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Thursday, August 04, 2016

Gold Star family exposes Donald Trump cruelty

"...what kind of barbarian would attack the parents of a fallen soldier?"- Meghan McCain

Certainly ironic, to say the least. When Donald Trump opened his unqualified attempt to become leader of the free world, he began with an attack on immigrants. Now, an immigrant Muslim family is ripping the mask off of Donald Trump's dangerously flawed stereotypes of brave and patriotic immigrants.

The Hill
Trump's McCarthy moment? By Gregory J. Wallance, contributor

Khizr and Ghazala Khan, Muslim-Americans

In 1954, an incandescent moral spotlight finlly revelaed the evils of McCarthyism- an era known for the Senate witch hunts led by Wisconsin Senator Joe McCarthy (1908-1957).
In fact, the blinders finally came off the eyes of millions of American who had approved, or at least not objected, to McCarthy's demagogic witch hunt against communists that ruined countless innocent lives. McCarthy did not look like an anticommunist crusader protecting America from its enemies. Rather, he looked like a thug and a bully. And that was the end of Joe McCarthy. His popularity sank and he was censored by the Senate.
He died three years later in disgrace, and has been a reviled figure ever since.
Republican nominee Donald Trump had his McCarthy moment at the Democratic National Convention (DNC) in Philadelphia.
His attack on a Gold Star mother was a moral blasphemy that cannot be defended, explained or forgiven. Of course, that's also true for his other attacks, such as on Republican Sen. John McCain of Arizona for having been captured during the Vietnam War, on a federal judge because of his Mexican heritage and on a reporter for being disabled, among others far too numerous to list here.

But Gold Star mothers have a unique place in American history because membership comes at such an unimaginably painful price; being a Gold Star mother is akin to sainthood.

One Gold Star mother was Alleta Sullivan of Waterloo, Iowa, whose five sons, Joseph, Francis, Albert, Madison and George, had received special permission to serve together on the USS Juneau in World War II. On Nov. 13, 1943, the USS Juneau was sunk by the Japanese Navy during the Battle of Guadalcanal.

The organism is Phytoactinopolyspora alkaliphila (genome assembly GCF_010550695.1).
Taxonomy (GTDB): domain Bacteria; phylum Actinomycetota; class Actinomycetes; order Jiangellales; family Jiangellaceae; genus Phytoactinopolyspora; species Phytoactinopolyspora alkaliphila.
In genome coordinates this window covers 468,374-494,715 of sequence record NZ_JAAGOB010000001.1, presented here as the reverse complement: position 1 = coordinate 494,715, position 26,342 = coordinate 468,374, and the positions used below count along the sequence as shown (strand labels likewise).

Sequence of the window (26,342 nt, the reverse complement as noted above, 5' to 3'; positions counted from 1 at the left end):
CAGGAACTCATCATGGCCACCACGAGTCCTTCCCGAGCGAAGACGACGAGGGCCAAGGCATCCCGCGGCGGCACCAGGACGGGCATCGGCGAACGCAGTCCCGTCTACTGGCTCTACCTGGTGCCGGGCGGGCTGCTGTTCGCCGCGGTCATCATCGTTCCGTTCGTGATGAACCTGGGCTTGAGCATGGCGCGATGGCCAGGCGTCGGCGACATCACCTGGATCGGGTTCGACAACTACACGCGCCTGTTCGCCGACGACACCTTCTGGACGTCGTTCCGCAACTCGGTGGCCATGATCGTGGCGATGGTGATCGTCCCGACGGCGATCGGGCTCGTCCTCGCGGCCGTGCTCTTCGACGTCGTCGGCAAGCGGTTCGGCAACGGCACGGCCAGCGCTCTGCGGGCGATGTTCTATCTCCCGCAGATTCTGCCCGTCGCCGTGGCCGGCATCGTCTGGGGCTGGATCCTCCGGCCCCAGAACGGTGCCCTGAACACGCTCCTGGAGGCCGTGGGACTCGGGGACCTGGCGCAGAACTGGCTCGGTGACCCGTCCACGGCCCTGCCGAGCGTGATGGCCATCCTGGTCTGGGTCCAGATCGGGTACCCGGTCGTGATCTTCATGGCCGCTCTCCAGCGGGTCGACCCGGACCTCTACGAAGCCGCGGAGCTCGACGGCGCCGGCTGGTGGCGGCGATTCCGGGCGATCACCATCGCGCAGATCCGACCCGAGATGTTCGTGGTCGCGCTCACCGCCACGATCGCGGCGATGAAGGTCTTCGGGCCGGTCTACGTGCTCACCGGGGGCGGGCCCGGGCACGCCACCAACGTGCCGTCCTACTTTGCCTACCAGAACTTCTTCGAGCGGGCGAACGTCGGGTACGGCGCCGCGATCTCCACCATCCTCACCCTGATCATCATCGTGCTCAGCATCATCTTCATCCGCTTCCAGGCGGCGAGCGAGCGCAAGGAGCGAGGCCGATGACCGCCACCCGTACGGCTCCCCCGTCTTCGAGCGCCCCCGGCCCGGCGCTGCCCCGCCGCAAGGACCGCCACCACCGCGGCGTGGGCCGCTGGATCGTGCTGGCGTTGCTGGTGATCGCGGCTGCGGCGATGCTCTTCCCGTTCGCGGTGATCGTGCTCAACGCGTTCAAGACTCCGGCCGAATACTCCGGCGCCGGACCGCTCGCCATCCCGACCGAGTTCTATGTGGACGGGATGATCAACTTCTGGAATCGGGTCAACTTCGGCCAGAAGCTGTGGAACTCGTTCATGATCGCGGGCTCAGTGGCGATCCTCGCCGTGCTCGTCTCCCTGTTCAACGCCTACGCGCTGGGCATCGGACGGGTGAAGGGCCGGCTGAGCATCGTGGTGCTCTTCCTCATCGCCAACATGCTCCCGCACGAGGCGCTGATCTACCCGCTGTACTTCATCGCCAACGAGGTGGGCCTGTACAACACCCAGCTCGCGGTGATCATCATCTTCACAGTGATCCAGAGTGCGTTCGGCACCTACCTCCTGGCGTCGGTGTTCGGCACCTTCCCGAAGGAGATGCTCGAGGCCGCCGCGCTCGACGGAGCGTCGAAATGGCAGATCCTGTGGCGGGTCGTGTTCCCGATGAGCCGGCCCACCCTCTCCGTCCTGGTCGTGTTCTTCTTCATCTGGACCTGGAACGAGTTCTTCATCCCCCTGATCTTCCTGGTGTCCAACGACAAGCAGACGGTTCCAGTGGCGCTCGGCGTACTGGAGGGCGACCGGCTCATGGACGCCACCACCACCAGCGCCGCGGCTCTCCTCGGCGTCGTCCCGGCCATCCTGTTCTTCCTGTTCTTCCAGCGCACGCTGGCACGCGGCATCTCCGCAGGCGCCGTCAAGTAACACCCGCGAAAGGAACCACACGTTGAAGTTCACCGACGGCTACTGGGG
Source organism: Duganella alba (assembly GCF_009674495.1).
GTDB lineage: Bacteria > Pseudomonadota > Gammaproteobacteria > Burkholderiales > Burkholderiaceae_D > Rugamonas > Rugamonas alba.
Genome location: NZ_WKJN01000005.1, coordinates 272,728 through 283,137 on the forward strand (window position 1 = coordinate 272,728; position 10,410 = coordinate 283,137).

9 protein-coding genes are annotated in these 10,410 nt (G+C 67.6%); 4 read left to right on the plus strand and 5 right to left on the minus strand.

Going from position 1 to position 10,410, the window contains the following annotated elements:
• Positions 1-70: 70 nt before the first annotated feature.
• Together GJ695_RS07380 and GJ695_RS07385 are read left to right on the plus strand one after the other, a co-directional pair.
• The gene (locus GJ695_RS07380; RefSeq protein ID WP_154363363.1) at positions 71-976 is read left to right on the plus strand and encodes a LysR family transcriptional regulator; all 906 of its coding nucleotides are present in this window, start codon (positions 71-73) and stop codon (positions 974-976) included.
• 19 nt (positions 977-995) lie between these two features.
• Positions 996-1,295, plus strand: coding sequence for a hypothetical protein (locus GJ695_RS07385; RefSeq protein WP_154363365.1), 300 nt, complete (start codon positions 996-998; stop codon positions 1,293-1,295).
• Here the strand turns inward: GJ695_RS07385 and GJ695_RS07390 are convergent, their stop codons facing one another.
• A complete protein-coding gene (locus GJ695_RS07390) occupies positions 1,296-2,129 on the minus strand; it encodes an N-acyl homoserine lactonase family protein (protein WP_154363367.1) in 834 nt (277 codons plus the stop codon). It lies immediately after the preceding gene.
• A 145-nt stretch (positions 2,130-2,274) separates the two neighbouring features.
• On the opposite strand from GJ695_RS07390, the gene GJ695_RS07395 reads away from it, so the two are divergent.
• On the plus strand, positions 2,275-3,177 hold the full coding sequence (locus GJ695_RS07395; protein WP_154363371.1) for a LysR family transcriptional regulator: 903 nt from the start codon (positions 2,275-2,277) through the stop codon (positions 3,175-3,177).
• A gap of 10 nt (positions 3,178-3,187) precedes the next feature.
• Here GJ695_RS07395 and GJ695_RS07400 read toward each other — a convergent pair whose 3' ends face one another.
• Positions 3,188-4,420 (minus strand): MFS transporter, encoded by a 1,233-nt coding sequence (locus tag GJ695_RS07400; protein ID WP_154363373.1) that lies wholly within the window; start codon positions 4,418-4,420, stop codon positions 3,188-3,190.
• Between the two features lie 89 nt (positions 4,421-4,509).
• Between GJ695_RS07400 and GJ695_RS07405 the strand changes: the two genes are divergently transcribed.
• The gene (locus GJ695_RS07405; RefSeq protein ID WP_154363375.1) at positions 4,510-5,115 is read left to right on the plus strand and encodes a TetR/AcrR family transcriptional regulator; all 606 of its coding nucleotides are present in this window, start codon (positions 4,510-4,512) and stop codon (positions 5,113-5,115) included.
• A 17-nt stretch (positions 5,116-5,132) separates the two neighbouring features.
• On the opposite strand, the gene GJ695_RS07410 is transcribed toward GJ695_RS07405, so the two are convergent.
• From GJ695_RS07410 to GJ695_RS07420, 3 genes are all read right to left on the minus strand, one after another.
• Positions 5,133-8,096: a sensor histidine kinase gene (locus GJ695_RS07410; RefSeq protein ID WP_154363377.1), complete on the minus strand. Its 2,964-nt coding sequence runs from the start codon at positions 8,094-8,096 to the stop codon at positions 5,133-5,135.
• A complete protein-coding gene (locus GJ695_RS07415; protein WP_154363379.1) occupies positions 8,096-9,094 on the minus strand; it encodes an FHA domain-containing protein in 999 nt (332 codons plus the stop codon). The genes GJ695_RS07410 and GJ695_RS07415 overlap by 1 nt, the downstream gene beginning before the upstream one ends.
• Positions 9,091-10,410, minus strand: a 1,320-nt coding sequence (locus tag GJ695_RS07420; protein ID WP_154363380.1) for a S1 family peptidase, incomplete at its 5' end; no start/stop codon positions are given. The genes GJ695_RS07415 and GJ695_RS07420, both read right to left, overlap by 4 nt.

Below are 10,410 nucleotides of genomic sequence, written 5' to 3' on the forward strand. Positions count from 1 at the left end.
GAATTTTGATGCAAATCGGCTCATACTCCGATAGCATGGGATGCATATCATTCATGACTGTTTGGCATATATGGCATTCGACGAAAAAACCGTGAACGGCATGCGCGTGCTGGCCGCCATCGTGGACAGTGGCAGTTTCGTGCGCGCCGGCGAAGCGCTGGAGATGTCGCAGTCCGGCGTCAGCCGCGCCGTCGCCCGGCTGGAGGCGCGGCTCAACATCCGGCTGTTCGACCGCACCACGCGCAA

On the morning of Jan. 12, 1943, naval officers came to the Sullivan house and told the family — still wearing bathrobes and slippers in their living room — that all five sons had been lost.

Alleta Sullivan later wrote that, "In my first blind grief, it seemed like everything I had lived for was gone. I couldn't eat or sleep and I cried a lot." She and her husband later spoke at defense plants around the country.

In 2004, like thousands of other Gold Star families in the Iraq War, Khizr and Ghazala Khan, Muslim-Americans, were notified that their son, Army Capt. Humayun Khan, had died in Iraq.

Khizr spoke last week at the Democratic National Convention with Ghazala standing on the platform by his side. Trump suggested that Ghazala remained silent during her husband's speech because she was a subservient Muslim wife. "If you look at his wife," Trump said on ABC, "she was standing there. She had nothing to say. She probably — maybe she wasn't allowed to have anything to say. You tell me."

No, Ghazala Khan replied in an op-ed in The Washington Post, she didn't speak because, with her son's portrait looming above her, "What mother could? Donald Trump has children whom he loves. Does he really need to wonder why I did not speak?"

This was our era's McCarthy moment of moral clarity.

Henceforth, the issue isn't who Trump is or what he stands for, because it's crystal clear.
As Meghan McCain, Sen. McCain's daughter, put it, "I would ask what kind of barbarian would attack the parents of a fallen soldier?" The only issue now is whether the American people will finally gauge the recklessness and cruelty of Donald Trump.

(Contributor Gregory Wallance is a writer and lawyer in New York City, and a former federal prosecutor, is the author most recently of "America's Soul in the Balance: The Holocaust, FDR's State Department, and the Moral Disgrace of an American Aristocracy.")

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